New England Patriots Defense Must Carry Extra Weight for Injured Offense

Erik Frenz@ErikFrenzSenior Writer IDecember 4, 2015

Oct 29, 2015; Foxborough, MA, USA; New England Patriots defensive end Rob Ninkovich (50) and defensive end Chandler Jones (95) on the sideline during the fourth quarter against the Miami Dolphins at Gillette Stadium. Mandatory Credit: Stew Milne-USA TODAY Sports
Stew Milne-USA TODAY Sports

The New England Patriots have nearly reached critical mass with their injuries on offense. Now, the injury bug is beginning to take hold of the defense, with linebacker Dont'a Hightower and defensive lineman Dominique Easley both dealing with injuries.

But as the pieces have fallen off one-by-one on offense, the scales have started to tip toward the defensive side of the ball as the Patriots find new ways to win.

Early in the season, the Patriots were on pace to be one of the highest-scoring offenses in league history. With 249 points through the first seven games, the Patriots were averaging 35.6 points per game. At that rate, they would have finished with 569 points, which would have been the third-most all-time behind their 2007 season (589 points) and the Denver Broncos' 2013 season (606 points).

Patriots scoring averages, 2015
GamesFirst 7Last 4All 11
Offensive points/game35.624.531.5
Defensive points/game1919.819.3
Source: Pro-Football-Reference.com

Instead, their pace has slowed to 31.5 points per game, which will leave them with 504 points on the season if they continue at this rate. For some perspective, they are already the only team in NFL history to score more than 500 points in a season on four separate occasions (2007, 2010, 2011 and 2012) and they still rank second in the league in scoring, despite their average dipping by four points per game.

That's because the Patriots have scored 27 points or fewer in each of their past four games and averaged just 24.5 points per game in that stretch—a sudden dip of 11 points per game.

But the world keeps spinning, and the Patriots keep on winning. Why? Their defense.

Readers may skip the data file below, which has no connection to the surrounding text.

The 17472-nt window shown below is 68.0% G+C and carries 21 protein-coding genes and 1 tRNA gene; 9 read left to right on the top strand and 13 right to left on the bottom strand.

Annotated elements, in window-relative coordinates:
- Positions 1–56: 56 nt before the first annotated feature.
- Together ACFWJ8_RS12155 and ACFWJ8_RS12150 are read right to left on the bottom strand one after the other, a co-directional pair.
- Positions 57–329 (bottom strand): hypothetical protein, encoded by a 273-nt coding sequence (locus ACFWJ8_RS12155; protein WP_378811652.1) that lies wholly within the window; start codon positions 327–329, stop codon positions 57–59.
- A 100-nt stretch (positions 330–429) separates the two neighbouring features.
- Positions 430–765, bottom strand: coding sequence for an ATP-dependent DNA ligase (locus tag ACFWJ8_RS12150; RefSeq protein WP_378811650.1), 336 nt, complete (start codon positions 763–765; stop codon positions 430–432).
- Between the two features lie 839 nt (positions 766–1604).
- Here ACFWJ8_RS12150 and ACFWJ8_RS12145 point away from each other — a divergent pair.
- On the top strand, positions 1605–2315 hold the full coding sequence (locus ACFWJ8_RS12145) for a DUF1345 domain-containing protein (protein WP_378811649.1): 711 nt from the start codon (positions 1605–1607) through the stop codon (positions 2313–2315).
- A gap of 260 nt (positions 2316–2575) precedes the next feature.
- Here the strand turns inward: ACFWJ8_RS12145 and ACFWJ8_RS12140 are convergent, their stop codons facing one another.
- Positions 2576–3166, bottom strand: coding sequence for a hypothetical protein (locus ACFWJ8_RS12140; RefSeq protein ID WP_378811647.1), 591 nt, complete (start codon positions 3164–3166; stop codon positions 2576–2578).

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The Patriots have allowed more than 28 points just two times all season. The first was against the Buffalo Bills after a blowout for the Patriots turned into a late flurry for the Bills with three touchdowns in the space of eight minutes. The other time was against the Denver Broncos on Sunday night. There's a caveat, as it took until overtime for the Broncos to get to 30, and they only scored 24 in regulation.

But while the strong showings on defense were a luxury before, they are a necessity now. 

The Patriots can't afford to go back to their porous run defense from the beginning of the season, which allowed the Broncos to rush for 179 yards after holding their previous five opponents under 100 rushing yards. Of course, they might not have given up so much yardage on the ground if Hightower had been on the field.

Before Hightower's injury, the Broncos had 15 rushes for 43 yards. After his injury, the Broncos had 17 carries for 136 yards and three touchdowns.

Doug Kyed @DougKyed

Hightower is an absolute game-changer vs the run, which is why he's the Patriots' best/most important defender. Completely changes defense.

That just goes to show how important he is to the defense, but the Patriots have stockpiled talent on that side of the ball for a long time.

Going back through their past seven first-round picks, six have been defensive players, including Hightower, Easley, defensive end Chandler Jones and safety Devin McCourty. Integral starters like linebacker Jamie Collins, safety Duron Harmon and cornerback Logan Ryan were high draft picks, as well.

The Patriots defense certainly has the talent to run the table from here on out, and their remaining schedule isn't exceedingly difficult, either. Only two of their five upcoming opponents have a winning record (the New York Jets and Houston Texans are both 6-5), and the Jets offense is the only one that ranks higher than 20th in scoring.

If the Patriots are going to preserve the No. 1 seed in the AFC playoffs, it's probably not going to be because of their offense. It's up to their defense to continue playing at the level they reached in the middle of the season and give the offense enough breathing room to afford a few hiccups.


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